Christmas Double Shot

"I'll take a double shot of Jack on the rocks," Billy said.

I lifted two fingers. "Make that two."

Another bar, another time of year, this scene wouldn't have been so unconventional. After growing up down the street from one another, near constant companions, we found ourselves five years out of college and living 300 miles apart. We only got to hang out a few times a year, and more often than not those were celebratory occasions. New Year's. Birthdays. Concerts and festivals.


We were back home that Christmas Eve, a year when we were each single, before we had any nieces, and after each of our family holiday celebrations had deteriorated from large gatherings to quiet dinners--just me and my dad, just his nuclear family around the dining room table.

Ten, eleven o'clock rolls around on a Christmas Eve like that and folks leave dinner. Our parents went to bed. And there we were, in our mid-twenties and tired, but not for want of sleep.

We wound up at a dive bar a half mile from our street. The kind of place I'd driven past hundreds of times over the year, but never given a thought to stepping inside, back when I was too young to drink or when, if I were to drink, I would have gone to more exciting locales on bustling Varick Street or the bar and grill where we used to binge on fifty-cent wings and half-price drafts on Tuesday nights.

These more reputable businesses were closed. My hometown is an upright sort of community where you'll have no problem finding a party the night before Thanksgiving, but Christmas Eve is for putting the kids to bed early so they can dream about Santa Claus visiting the house; for the most righteous to find their way to midnight mass.

We sat in this bar. A portly, glossy eyed, unshaven behemoth of a man in a tweed sports coat sat at the opposite end, sipping rum and cokes and staring at his cell phone, while we kept to ourselves, save for visits from the bartender, clad in an unseasonably light charcoal tank top that exposed the tattoos along her upper arm. Daniel. Vincent. Perry. Three wise men, I mused, or more likely the names of her children. I didn't ask. She tipped the bottle and filled our glass tumblers to their brims. The surface of the bar was badly scratched and lined with rings and stains.

The only sign of Christmas in the place was a solitary, barren wreath over the cash register, set over a back drop of neon blue, probably intended to make the place look cool or hip, but now out of place. The lights in the window were the same ones that shone year round. From the bar stool they read Bud Light and Labatt Blue and Open, all in reverse.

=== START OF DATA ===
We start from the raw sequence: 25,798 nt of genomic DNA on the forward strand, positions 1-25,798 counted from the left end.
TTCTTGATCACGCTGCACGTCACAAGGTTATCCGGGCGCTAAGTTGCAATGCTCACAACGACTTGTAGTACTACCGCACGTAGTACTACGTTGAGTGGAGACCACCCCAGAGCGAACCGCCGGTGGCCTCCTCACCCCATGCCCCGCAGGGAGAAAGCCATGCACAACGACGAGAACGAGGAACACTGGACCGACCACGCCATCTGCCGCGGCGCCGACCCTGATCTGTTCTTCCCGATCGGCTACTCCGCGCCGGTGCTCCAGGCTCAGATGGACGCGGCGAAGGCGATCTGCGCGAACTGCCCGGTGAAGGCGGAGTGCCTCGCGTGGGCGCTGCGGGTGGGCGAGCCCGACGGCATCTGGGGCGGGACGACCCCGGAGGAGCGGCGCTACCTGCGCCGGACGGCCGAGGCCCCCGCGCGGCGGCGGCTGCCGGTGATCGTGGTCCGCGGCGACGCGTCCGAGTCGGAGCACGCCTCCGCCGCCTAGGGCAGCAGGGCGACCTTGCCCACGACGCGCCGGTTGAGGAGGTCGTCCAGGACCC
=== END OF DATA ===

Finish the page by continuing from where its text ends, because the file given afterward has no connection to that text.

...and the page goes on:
I took a sip of whiskey and remembered out loud, "My grandma used to let us open one gift a piece on Christmas Eve. I'd always pick one of the small ones, because they were the Nintendo games, then they were cassettes, then they were CDs I asked for." My grandmother had always bought me what I wanted.

"We used to have a party at my great aunt's. There must have been thirty, forty people," Billy said. "My sister and I would wait on everyone and get them drinks or tomato pie or Christmas cookies and everyone would tip us. We'd walk out with fifty, a hundred dollars each and feel like we were rich."

"We used to eat petit fours," I said. "And we'd play Pitch because it was a good game for a lot of people, and it wasn't too complicated. And even my mom would play sometimes. And she hated playing games because my dad always gave her a hard time."

"Remember when we used to roll dice?"

My mind raced through a thousand images. Grade school choir concerts where we would sing a half dozen Christmas songs and one about Hannukah to be inclusive to the two or three Jewish kids at the school. Watching It's A Wonderful Life with my mom and my sister. My grandmother egging folks on for one more bite of dessert. One more drink. Hanging out with Billy's family when we were home from college, until people peeled off one by one and it was just the two of us left in the living room, stomachs full, staring at the flickering light of a fiber-optic tree and, even then, reminiscing about better days, without any concept of how good we had it right then.

"Another double shot?" the bartender asked Billy. His glass was already empty.

"You got it," he said.

I drained my glass, too, drinking too much too fast. It burned my throat. "Make it two," I said again. My voice was a croak.

We took our time on the second round and waited around to sober up before the short drive back, opting not to make it too late of a night. After all, by the time we were done with those drinks, it was technically Christmas. It was time to get home.